Crystals are noted for the beauty of the light that passes through them. But the atomic arrangements of gems permanently fix the frequencies that are permitted passage.
Now a Sandia-led team has created a plasmonic, or plasma-containing, crystal that is tunable by adjusting the voltage applied to it. Because the crystal is agile in transmitting terahertz light at varying frequencies, it potentially could increase the bandwidth of high-speed communication networks.
“Our experiment is more than a curiosity precisely because our plasma resonances are widely tunable,” says Greg Dyer (1118), co-primary investigator of the paper published online Sept. 29 by Nature Photonics and expected in print in November. “Usually, electromagnetically induced transparencies in more widely known systems like photonic crystals and metamaterials require tuning a laser’s frequencies to match a physical system. Here, we tune our system to match the radiation source. It’s inverting the problem, in a sense.”
Photonic crystals are artificially constructed crystals built to allow transmission of particular wavelengths. Metamaterials require micron- or nano-sized bumps to tailor interactions between manmade structures and light. The plasmonic crystal, with its ability to direct light like a photonic crystal, along with its sub-wavelength, metamaterial-like size, in effect hybridizes the two concepts. Its methods could be used to shrink the size of photonic crystals and to develop tunable metamaterials.
The crystal’s electronic plasma forms naturally at the interface of semiconductors with different band gaps. It sloshes between their atomically smooth boundaries that, properly aligned, form a crystal. Patterned metal electrodes allow its properties to be reconfigured, altering its light transmission range. In addition, defects intentionally mixed into the electron fluid allow light to be transmitted where the crystal is normally opaque.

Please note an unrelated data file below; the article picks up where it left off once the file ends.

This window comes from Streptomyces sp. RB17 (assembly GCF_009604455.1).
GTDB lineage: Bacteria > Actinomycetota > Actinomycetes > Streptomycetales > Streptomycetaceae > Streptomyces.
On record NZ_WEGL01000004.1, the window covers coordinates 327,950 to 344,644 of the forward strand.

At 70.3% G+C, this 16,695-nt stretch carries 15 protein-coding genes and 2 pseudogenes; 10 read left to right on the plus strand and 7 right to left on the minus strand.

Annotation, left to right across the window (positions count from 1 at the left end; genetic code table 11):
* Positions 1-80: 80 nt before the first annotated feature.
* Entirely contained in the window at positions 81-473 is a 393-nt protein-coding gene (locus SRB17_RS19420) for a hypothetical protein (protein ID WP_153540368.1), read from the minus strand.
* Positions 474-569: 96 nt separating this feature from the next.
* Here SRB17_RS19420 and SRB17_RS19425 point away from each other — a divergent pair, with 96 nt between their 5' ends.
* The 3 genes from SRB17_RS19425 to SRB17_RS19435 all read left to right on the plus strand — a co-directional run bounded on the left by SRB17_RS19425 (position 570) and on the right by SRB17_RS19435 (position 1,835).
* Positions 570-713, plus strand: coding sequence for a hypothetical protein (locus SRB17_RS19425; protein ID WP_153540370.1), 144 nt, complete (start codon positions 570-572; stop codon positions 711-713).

However, this crystal won’t be sold to beauty lovers any time soon. First, its transmitted light is in the terahertz range, unobservable by human vision. And its output frequencies are electronically varied by precisely tweaking a two-dimensional electron gas, a capability not required by most casual crystal buyers.
The paper is titled “Induced transparency by coupling of Tamm and defect states in tunable terahertz plasmonic crystals.”
Other paper authors are Sandians co-p.i. Eric Shaner, Albert D. Grine, Don Bethke (all 1118), and John L. Reno (1131); Gregory R. Aizin of the City University of New York, and S. James Allen of the Institute for Terahertz Science and Technology, UC Santa Barbara.
The work was supported by the DOE Office of Basic Energy Sciences and performed in part at the Center for Integrated Nanotechnologies, a user facility of DOE BES.